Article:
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Posted on March 29 2016


Jodi Grimmett Ozen


Company News, Product News

Glass Alchemy Comment On Air Toxics Temporary Rulemaking

As many of you know, Glass Alchemy has temporarily suspended the use of Cadmium in our production as a response to public concern in the Portland, Oregon area. On April 21st, The Oregon Department of Environmental Quality (DEQ) is proposing to adopt a set of temporary regulations, which could significantly impact our production. These new regulations will have an impact on the production of both Cadmium and Chromium colors. These two colorants are present in a significant number of color formulas and the proposed regulations will have both short term and long term impacts on our production operation.

While Glass Alchemy supports the adoption of new regulations and is working and will continue to work to comply, we believe there are significant procedural and technical problems with the current proposal. We have submitted our public comment to the DEQ and have included it here for you to read. You may also submit your own comment here before March 30 at 5:00 pm (PDT).

Thank you for inviting public comment on the proposed emergency amendment to Oregon Administrative Rules (OAR) Chapter 340, Division 244, as those rules apply to Colored Art Glass Manufacturing (CAGM) facilities. Your decision to invite and constructively consider such comments before acting is appreciated. We hope you take our input into consideration and deliver a more deeply considered temporary rule than what was originally proposed. Glass Alchemy believes there are significant procedural and technical problems with the current proposal, which we outline below:

There is No Documented Emergency Sufficient to Justify Expedited Rulemaking
It appears to us that the Oregon Department of Environmental Quality (DEQ) has inappropriately cited and relied on a gap in the National Emissions Standards for Hazardous Air Pollutants (NESHAPS) as the sole justification for this expedited process. Even if you assume that such a regulatory gap exists, DEQ has offered no evidence that there is a public health emergency. Although ambient monitoring has indicated that certain larger glass plants’ metal impacts have exceeded ODEQ’s ambient benchmark concentrations (ABCs), recent soil and blood monitoring downwind of such targeted facilities has indicated that health risks posed by such glass plants are not elevated above ambient levels. According to Oregon’s Safer Air Oregon web page (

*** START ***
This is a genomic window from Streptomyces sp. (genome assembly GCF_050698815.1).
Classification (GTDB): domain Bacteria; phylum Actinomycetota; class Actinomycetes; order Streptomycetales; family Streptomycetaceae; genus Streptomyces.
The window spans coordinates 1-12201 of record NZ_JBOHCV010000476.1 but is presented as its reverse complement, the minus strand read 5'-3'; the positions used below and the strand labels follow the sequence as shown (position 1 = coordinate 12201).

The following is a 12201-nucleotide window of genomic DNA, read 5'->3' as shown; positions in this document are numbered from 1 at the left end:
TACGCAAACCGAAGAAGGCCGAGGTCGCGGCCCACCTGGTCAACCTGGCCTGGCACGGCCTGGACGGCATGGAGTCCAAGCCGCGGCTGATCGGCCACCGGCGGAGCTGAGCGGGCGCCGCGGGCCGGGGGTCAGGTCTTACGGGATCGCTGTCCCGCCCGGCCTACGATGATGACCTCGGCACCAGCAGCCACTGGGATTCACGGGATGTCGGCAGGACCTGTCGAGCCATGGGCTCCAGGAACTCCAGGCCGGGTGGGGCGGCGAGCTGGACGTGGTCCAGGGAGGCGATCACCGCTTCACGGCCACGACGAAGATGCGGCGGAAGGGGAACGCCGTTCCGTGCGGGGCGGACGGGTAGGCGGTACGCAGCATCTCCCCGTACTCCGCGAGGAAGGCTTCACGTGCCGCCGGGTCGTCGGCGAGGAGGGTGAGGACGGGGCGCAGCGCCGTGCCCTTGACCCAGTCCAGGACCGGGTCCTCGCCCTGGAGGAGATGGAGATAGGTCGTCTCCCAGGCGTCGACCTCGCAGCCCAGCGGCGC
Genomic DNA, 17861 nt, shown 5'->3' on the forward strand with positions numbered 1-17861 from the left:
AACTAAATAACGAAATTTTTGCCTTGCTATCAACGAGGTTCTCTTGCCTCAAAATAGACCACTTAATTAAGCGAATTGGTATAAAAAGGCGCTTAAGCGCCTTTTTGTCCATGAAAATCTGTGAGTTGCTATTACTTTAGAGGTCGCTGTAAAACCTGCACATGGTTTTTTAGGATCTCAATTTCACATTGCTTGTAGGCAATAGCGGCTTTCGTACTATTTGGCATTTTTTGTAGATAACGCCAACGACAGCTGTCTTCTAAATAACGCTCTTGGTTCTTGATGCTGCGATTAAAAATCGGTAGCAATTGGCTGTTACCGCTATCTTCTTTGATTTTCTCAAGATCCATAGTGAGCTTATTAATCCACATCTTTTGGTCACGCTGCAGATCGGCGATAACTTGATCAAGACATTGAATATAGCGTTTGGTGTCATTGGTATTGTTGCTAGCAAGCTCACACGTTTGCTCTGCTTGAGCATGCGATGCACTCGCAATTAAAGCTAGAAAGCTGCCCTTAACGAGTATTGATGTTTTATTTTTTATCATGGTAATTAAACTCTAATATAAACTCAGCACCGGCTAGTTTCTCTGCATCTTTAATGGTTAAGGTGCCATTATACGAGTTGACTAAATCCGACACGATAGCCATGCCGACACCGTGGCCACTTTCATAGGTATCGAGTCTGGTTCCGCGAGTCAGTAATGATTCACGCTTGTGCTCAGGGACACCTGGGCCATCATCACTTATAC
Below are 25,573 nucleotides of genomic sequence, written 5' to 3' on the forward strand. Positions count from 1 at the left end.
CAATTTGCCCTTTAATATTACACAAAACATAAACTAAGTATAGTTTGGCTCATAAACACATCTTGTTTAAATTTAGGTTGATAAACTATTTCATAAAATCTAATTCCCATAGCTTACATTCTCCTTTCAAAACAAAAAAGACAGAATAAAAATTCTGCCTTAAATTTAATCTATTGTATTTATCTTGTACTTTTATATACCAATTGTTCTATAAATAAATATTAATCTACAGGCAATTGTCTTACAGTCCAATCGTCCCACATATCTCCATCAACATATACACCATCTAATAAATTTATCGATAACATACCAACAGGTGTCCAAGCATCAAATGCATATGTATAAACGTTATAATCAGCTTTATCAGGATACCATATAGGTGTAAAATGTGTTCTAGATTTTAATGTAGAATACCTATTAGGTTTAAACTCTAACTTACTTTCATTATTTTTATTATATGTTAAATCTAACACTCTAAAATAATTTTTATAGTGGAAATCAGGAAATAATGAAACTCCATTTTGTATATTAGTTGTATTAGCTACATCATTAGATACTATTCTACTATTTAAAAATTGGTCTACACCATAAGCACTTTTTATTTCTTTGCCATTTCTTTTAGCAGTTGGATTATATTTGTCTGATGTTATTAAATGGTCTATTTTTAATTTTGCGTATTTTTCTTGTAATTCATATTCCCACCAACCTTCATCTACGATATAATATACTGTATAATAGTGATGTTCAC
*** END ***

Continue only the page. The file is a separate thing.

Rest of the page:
• Short-term health effects: It is unlikely that the level of metals detected in the air would cause any immediate health problems for people.
    • Long-term health effects: Health experts are continuing to analyze data to determine potential long-term public health risks. Based on current data, long-term health risks are relatively low.
There is no documented need for immediate emergency action. Use of the expedited rule making process when there is no documented emergency at hand is inappropriate. Instead, the EQC’s appropriate alternative is to instruct the DEQ to address this regulatory concern by normal rulemaking under Oregon’s Air Toxics Program (OAR 340-246). This makes the most sense, since the proposed rule is only temporary. Additional rulemaking would still be needed in any event, so we respectfully request that the EQC reject this emergency rule and direct ODEQ to begin a more balanced, scientifically based rulemaking process under the Air Toxics Program.

The Proposed Emergency Rule is Technically Flawed